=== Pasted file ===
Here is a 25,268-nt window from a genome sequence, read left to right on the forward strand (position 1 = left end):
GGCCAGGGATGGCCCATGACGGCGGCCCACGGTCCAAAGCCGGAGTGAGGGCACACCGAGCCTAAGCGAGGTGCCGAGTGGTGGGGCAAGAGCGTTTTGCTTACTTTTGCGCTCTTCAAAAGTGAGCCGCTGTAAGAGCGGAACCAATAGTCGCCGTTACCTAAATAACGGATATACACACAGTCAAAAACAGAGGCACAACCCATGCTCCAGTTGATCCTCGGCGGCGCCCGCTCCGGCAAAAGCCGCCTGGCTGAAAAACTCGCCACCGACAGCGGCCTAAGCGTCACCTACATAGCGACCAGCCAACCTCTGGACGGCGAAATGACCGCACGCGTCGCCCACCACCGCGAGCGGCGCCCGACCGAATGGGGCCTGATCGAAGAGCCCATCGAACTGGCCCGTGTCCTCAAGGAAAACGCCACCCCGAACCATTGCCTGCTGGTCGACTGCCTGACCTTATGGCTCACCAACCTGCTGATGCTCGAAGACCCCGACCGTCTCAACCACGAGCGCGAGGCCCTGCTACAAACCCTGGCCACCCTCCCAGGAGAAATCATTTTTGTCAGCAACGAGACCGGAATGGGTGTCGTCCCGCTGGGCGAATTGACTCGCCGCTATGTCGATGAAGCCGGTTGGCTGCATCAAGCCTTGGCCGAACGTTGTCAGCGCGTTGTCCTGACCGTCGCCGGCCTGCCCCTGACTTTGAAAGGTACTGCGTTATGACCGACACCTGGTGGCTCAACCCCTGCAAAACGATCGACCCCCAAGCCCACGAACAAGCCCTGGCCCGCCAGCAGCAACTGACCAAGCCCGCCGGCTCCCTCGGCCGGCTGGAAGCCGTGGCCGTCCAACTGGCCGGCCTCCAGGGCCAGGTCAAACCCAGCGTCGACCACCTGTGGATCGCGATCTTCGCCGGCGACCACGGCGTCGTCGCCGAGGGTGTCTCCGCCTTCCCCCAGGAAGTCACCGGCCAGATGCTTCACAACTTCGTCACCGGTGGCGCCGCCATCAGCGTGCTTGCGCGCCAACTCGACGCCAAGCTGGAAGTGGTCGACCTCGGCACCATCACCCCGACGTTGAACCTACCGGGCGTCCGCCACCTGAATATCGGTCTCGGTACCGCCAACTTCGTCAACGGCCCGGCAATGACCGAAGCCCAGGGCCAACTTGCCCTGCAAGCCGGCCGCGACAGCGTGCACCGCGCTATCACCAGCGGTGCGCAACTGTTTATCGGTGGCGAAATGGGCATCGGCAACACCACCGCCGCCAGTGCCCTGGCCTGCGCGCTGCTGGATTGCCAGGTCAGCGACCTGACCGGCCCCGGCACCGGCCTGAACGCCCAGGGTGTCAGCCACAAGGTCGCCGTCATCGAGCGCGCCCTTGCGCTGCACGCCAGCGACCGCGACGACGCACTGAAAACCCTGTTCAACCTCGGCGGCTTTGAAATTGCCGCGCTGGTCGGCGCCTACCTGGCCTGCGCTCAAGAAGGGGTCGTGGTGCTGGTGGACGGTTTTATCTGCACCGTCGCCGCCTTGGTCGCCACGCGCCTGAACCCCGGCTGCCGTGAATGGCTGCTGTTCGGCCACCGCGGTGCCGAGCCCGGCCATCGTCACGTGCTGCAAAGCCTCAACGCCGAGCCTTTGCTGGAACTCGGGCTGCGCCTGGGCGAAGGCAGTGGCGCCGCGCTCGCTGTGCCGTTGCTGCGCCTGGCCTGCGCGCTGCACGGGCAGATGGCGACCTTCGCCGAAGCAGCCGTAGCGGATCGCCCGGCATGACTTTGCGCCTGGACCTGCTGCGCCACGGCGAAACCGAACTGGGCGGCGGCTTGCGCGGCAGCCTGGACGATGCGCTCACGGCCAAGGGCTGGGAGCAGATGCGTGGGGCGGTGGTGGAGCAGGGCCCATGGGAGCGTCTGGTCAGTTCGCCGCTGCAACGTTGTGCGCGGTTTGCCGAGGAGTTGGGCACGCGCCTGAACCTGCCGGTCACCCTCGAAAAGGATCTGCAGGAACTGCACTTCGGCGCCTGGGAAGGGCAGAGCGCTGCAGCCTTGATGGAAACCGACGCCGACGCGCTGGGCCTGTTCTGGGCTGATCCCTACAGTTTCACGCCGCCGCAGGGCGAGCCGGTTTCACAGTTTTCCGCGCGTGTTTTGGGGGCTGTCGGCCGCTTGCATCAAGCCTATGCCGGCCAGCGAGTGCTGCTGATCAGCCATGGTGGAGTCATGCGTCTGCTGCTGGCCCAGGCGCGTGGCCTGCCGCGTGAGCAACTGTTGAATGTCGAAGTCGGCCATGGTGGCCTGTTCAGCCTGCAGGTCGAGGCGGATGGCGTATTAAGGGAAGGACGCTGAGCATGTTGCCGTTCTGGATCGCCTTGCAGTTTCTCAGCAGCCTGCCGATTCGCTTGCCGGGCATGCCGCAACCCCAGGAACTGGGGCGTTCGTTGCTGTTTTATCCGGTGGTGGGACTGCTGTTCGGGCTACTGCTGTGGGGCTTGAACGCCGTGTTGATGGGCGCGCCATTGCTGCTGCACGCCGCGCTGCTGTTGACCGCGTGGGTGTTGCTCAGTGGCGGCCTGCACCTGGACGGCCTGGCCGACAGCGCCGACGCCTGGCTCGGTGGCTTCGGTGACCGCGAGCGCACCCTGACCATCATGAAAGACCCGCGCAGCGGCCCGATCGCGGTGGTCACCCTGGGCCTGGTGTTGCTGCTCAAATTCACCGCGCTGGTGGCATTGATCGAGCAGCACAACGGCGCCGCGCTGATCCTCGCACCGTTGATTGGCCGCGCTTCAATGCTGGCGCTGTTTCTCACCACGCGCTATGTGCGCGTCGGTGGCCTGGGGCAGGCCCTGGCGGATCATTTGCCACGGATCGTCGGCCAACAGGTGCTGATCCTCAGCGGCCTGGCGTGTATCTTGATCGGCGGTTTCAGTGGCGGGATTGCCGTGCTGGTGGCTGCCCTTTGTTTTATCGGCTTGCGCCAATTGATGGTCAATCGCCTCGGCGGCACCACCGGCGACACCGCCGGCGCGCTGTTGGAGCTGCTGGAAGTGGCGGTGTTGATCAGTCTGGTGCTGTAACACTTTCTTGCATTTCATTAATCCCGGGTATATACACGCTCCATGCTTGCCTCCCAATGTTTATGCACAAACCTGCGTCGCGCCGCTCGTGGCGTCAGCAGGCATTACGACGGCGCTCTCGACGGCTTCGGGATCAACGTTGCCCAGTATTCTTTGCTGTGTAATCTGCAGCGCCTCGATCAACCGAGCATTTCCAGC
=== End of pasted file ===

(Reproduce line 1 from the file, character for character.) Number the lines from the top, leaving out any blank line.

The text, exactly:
Here is a 25,268-nt window from a genome sequence, read left to right on the forward strand (position 1 = left end):